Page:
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In this work, it is shown that graphene oxide (GO) sheets can be effectively recovered from aqueous solution by a simple froth flotation method. Small amounts of cetyltrimethylammonium bromide (CTAB) are added to assist with flocculating and driving the GO to the air–water interface, then ultrasonication is employed to form a foam that entrains the GO. The surfactant is essential in this process by firstly destabilising the GO dispersion through surface charge neutralisation, allowing the particles to aggregate. Furthermore, the hydrophobic component of the adsorbed surfactant molecules enhances adsorption of the GO at the air–water interface. Positioning the sonicator tip precisely at the air–water interface is crucial for foam formation by ensuring air bubbles are entrained into the sample. The nature of the foam can also be manipulated by altering the sonication intensity or by incorporating additional surfactant additives. At ideal GO:CTAB ratios, almost full removal (>99%) of the GO from an aqueous dispersion is achieved, with minimal overall change in the particle size distribution of the GO. It is shown that this process can also be used when GO is employed as an adsorbent for removing toxic metals and organic species from aqueous solution.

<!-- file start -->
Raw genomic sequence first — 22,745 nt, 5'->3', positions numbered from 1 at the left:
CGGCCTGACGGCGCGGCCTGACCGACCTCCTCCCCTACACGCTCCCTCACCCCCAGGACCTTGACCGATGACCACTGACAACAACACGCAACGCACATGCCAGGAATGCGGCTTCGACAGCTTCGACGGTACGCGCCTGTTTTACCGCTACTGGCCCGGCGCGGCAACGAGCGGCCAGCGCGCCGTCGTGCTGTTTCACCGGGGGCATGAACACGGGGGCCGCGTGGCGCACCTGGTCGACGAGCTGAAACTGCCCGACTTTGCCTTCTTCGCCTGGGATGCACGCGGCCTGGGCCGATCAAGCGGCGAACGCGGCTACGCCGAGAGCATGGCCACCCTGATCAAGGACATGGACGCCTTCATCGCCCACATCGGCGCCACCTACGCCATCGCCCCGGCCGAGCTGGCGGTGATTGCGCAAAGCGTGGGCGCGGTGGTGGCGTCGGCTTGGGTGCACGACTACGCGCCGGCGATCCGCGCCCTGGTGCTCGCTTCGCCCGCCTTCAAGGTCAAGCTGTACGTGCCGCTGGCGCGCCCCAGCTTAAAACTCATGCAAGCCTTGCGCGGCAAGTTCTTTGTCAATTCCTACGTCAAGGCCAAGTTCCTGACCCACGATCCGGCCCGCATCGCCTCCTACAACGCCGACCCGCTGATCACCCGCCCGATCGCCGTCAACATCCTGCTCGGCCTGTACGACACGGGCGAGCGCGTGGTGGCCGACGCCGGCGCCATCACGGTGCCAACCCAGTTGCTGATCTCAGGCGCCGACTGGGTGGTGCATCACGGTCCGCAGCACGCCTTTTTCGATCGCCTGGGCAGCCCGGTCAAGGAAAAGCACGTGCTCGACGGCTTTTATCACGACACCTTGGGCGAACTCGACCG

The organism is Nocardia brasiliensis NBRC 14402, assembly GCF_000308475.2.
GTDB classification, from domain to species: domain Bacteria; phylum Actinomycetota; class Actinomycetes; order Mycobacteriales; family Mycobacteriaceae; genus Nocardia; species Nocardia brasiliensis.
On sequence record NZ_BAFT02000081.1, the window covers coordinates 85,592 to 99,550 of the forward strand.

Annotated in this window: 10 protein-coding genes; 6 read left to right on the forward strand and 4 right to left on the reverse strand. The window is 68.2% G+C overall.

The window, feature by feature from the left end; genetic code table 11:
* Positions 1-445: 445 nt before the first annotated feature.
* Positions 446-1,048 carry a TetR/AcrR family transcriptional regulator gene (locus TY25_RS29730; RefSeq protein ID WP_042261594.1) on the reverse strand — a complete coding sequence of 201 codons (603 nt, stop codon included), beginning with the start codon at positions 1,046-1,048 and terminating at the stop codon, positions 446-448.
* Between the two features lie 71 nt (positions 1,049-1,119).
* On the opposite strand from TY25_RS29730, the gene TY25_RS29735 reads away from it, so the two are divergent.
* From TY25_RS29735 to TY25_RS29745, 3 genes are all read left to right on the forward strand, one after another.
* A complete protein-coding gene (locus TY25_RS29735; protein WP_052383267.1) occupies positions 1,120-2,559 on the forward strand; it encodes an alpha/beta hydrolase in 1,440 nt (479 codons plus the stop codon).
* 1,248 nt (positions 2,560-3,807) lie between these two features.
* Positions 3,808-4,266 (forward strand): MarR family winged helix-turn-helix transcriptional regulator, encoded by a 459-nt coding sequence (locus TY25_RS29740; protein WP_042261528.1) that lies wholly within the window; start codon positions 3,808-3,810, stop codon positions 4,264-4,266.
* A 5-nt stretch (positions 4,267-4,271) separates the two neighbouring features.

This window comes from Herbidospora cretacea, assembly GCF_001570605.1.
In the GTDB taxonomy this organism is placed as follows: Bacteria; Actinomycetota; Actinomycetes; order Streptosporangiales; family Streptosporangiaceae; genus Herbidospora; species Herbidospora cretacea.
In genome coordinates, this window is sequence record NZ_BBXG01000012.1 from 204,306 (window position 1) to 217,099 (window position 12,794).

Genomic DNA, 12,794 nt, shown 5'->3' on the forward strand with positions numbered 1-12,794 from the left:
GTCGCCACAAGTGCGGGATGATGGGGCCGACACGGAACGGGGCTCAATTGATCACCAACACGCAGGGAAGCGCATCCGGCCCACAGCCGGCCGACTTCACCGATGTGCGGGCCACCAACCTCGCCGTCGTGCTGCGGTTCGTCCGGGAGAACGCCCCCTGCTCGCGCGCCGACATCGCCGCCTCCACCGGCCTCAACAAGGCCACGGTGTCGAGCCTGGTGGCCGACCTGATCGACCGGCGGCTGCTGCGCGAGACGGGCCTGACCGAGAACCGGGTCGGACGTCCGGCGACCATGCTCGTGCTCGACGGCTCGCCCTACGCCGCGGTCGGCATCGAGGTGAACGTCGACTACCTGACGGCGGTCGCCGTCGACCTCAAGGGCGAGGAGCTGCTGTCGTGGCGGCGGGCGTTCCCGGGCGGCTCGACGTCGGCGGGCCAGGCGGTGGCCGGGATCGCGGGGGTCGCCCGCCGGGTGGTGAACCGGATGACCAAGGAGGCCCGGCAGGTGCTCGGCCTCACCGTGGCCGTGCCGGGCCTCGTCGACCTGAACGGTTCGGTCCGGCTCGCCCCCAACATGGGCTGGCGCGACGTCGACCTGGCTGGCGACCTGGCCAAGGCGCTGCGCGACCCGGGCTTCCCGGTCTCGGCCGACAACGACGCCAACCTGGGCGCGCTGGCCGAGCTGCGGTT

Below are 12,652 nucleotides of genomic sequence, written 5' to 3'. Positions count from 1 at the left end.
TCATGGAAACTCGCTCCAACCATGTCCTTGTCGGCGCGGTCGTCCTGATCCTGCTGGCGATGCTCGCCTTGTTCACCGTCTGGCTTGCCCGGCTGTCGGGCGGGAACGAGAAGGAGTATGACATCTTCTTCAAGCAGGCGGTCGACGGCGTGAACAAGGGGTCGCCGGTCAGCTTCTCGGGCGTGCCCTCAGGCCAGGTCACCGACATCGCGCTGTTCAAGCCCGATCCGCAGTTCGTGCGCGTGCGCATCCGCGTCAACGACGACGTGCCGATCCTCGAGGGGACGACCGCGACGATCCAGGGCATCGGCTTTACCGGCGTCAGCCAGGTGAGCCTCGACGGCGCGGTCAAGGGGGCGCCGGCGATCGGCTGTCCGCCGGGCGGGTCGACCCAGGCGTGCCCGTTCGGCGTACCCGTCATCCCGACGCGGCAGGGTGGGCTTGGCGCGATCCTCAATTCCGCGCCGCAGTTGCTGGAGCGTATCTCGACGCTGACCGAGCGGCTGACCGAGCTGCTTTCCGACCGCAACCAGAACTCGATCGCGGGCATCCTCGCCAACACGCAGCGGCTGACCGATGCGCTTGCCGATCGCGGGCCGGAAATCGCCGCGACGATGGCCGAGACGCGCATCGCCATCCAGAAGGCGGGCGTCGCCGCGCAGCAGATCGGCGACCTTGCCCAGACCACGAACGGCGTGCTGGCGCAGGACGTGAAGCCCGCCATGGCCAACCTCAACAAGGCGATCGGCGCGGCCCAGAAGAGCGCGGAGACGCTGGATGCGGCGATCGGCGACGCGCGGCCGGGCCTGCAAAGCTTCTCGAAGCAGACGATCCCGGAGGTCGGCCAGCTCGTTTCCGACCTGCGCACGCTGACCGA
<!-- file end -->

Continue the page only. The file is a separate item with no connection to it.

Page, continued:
- Graphene oxide
- Cetyltrimethylammonium bromide